Welcomed by Wolseley, Fred immediately pushed up to the front. When a vanguard of 1,500 British troops ran into about 12,000 Sudanese a few weeks later, he was with them. And it was here, at a dusty desert watering hole called Abu Klea, that his luck finally ran out.
The rebels charged, unexpectedly and ferociously. The British formed into their usual fighting square and fired off a volley. But it failed to check the onslaught and the Mahdists kept coming at them. The evening before Fred had told the Daily Telegraph’s war correspondent, a Mr Burleigh, he’d left his shotgun behind because of the fuss it’d created when he last used it in battle. Fuss or no fuss, it would have come in handy now.
The Sudanese smashed into the British, piercing their lines in a wild attack. A bloody free-for-all of hacking, slashing and shooting ensued. Burleigh reports seeing Fred riding out, sword in hand, to help a handful of comrades caught stranded outside the square by the sudden charge.
A Mahdi rebel lunged at him with an 8ft spear, but he saw it coming. “Burnaby fenced smartly… and there was a smile on his features as he drove off the man’s awkward points,” writes the Telegraph reporter.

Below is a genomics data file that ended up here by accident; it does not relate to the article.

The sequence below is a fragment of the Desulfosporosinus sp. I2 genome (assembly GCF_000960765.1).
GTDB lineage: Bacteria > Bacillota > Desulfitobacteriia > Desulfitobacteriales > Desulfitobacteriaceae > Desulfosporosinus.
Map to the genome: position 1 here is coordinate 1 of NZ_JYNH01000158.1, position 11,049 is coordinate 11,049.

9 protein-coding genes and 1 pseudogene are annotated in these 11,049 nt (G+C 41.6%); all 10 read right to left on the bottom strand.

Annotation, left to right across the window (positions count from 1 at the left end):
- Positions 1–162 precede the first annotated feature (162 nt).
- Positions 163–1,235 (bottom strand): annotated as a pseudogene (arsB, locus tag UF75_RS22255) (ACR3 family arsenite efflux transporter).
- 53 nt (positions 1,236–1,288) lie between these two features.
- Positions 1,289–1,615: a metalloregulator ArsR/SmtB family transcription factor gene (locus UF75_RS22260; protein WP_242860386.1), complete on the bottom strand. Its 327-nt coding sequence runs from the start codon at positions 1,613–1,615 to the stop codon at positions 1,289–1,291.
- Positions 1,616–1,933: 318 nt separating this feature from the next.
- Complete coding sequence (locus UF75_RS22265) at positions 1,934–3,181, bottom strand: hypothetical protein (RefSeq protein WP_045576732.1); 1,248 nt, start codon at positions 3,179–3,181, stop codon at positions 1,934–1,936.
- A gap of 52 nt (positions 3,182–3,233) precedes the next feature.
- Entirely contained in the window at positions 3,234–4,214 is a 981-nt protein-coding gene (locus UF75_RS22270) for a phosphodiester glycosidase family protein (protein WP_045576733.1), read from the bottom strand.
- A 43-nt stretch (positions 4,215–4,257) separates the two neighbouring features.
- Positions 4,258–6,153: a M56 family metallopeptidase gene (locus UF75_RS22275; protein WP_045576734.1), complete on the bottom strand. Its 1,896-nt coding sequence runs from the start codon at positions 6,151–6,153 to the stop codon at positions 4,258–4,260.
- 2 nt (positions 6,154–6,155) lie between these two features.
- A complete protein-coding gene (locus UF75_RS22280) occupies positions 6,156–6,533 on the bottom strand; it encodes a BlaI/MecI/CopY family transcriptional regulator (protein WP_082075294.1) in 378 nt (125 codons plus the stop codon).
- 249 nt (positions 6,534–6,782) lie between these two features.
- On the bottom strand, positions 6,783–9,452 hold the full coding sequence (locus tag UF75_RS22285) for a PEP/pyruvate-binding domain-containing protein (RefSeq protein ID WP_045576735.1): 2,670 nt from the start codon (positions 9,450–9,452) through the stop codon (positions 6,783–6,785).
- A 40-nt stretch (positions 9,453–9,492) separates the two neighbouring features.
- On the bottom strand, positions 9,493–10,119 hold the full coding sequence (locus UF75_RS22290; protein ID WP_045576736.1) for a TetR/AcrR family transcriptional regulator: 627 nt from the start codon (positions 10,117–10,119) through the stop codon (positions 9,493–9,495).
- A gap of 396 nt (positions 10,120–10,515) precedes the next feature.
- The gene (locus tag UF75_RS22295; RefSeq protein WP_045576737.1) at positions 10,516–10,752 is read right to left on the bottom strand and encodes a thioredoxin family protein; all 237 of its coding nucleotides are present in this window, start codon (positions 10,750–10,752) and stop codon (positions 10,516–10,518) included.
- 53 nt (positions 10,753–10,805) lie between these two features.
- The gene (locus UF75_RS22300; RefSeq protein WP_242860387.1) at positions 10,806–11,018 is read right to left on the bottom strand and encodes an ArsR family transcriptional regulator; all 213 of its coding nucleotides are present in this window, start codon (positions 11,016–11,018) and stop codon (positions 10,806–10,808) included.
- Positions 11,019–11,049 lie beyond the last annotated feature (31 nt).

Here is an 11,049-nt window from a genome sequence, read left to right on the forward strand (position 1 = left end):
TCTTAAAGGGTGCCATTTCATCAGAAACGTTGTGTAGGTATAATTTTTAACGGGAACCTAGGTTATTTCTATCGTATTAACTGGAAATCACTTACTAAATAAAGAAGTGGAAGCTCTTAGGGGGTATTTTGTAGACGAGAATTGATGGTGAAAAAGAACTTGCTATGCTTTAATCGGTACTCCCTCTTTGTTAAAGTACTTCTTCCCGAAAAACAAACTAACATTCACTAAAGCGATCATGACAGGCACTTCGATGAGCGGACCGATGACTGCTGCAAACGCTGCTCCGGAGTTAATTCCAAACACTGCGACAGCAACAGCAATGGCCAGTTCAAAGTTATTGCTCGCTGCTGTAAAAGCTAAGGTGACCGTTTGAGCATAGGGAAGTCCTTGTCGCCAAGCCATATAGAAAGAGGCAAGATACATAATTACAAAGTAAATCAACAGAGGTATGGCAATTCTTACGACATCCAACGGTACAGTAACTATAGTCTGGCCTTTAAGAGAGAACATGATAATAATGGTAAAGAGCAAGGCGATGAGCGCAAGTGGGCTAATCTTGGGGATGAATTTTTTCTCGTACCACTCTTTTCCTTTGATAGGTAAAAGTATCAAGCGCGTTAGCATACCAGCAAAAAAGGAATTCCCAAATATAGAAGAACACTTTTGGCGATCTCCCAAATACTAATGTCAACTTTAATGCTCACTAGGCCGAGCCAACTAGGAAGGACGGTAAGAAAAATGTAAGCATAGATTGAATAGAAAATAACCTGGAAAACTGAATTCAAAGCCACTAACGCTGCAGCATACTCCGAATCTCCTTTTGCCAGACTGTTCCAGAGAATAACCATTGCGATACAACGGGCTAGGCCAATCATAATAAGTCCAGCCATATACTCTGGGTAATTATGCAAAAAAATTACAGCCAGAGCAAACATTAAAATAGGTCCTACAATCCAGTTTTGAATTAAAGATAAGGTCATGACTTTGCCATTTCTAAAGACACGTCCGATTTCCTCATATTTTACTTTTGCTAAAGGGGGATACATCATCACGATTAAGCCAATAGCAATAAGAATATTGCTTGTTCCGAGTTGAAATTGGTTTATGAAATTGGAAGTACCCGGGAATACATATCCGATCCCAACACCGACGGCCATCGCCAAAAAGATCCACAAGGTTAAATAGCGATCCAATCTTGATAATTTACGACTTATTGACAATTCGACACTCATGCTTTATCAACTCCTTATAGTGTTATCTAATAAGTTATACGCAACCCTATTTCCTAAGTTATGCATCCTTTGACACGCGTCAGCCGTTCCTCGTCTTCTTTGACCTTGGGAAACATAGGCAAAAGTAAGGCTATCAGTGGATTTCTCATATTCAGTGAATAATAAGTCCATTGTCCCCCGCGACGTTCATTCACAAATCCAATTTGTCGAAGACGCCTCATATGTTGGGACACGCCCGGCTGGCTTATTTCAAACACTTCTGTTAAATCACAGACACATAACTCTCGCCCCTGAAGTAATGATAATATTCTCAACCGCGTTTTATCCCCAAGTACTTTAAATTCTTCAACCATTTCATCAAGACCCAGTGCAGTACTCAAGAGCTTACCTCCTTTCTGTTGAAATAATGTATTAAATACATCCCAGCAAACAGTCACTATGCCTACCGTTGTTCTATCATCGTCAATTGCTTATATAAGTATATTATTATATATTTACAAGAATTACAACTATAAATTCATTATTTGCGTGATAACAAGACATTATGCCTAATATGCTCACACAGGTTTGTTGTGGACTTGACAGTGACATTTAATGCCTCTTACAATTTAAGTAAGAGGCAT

As the struggle continued, a second spear man came up behind Fred and jabbed him in the shoulder. It wasn’t a serious wound but it made him glance back, just for a second. And in that brief moment, the first guy seized his chance and ran his javelin into Fred’s throat.
The force pushed the huge soldier out of his saddle and dumped him on the ground. Burleigh saw what happened next: “Half a dozen Arabs were now about him. With the blood gushing in streams from his gashed throat, the dauntless Guardsman leapt to his feet, sword in hand, and slashed at the ferocious group. They were the wild strokes of a proud, brave man dying hard and he was quickly overborne, and left helpless and dying.” Dying, but not yet dead. The Mahdi army’s attack ended as swiftly as it started and Fred was still clinging to life when another officer, Lord Binning, found him lying on the ground, his head in the lap of a young private. The lad was crying. “Oh sir,” he said to Binning, “here is the bravest man in England, dying and no one to help him.”
Fred tried to speak but couldn’t. By now, he had a bullet wound in the forehead as well as the hole in his throat. Part of his head had also been cut away. Despite all this, the story goes that Fred died with his familiar smile on his face.